At the courthouse, you'll be asked to fill out a written request giving vital information that will be used to locate the records in the system. Some courthouses provide self-service terminals for individuals to search the record. You may be charged a small fee for the services provided.

Let’s explore an example.

Example: Sean had a debt of $7,645 with GABS Robins as a result of identity theft. Sean tried to explain his situation to GABS agents, but they didn't buy his story. Instead, they delivered a lawsuit letter to his office. He immediately sought help from a debt management counselor, and they advised him to respond to the lawsuit immediately and look for evidence to present it in court. Sean responded using SoloSuit’s Answer document and began preparing for court by gathering important documents. Part of these documents included obtaining his court records. Hence, he looked for Elk County’s courthouse on the Pennsylvania website and then visited the court clerk for assistance. He paid $4.50 for the copies. After submitting his Answer and getting copies, Sean stayed update on his case by searching the case status online.

Access your court records online

Online access is the simplest and quickest way to find your records if you know your case number. The Unified Judicial System of Pennsylvania Web Portal allows its citizen to have instant access to case records using the following options for civil cases:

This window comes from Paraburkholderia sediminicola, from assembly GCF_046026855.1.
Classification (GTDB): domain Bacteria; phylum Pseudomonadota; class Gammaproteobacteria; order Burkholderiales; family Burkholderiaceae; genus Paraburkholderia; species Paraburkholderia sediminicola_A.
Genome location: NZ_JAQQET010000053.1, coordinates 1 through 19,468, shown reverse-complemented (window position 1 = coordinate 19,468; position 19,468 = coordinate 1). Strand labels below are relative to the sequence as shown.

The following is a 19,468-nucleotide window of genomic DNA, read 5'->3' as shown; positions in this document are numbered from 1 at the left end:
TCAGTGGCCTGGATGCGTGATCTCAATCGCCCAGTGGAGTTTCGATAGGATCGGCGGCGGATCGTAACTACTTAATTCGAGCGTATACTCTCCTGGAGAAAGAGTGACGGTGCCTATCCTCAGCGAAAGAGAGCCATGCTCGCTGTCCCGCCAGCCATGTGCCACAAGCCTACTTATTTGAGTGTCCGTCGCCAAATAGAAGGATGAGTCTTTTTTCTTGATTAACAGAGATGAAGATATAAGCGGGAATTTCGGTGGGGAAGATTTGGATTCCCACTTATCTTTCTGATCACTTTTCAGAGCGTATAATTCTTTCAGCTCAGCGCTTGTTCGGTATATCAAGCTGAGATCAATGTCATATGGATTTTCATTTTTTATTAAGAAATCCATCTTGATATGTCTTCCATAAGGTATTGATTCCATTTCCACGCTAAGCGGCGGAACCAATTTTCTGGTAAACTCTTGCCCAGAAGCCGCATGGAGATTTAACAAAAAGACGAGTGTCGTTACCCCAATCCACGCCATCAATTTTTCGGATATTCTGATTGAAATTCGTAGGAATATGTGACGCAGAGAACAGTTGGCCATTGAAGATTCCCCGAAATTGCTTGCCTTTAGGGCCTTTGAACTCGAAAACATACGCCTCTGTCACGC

• Case number
  • Participants name
  • Attorneys name
  • Organizations name
  • Date filed

The result will bring your case records only or with several others, depending on the accuracy of the information entered. Look for your records on the result list, or use another option that narrows your search further. For a comprehensive case file, you may need to visit the courthouse.

SoloSuit can help you fight off debt collectors in Pennsylvania

At SoloSuit, we offer a range of documents that can help you deal with your debt situation. For instance, our Debt Validation Letter requests the creditors to verify the debt is yours before they file a lawsuit; the Answer helps you respond to the lawsuit; our Motion to Compel Arbitration forces a lawsuit out of court, and our SoloSettle Tool requests the creditor to settle out of court. Talk to us for further guidance on which document suits your needs.

What is SoloSuit?

SoloSuit makes it easy to fight debt collectors.

You can use SoloSuit to respond to a debt lawsuit, to send letters to collectors, and even to settle a debt.

SoloSuit's Answer service is a step-by-step web-app that asks you all the necessary questions to complete your Answer. Upon completion, we'll have an attorney review your document and we'll file it for you.

Respond with SoloSuit

"First time getting sued by a debt collector and I was searching all over YouTube and ran across SoloSuit, so I decided to buy their services with their attorney reviewed documentation which cost extra but it was well worth it! SoloSuit sent the documentation to the parties and to the court which saved me time from having to go to court and in a few weeks the case got dismissed!" – James

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>>Read the FastCompany article: Debt Lawsuits Are Complicated: This Website Makes Them Simpler To Navigate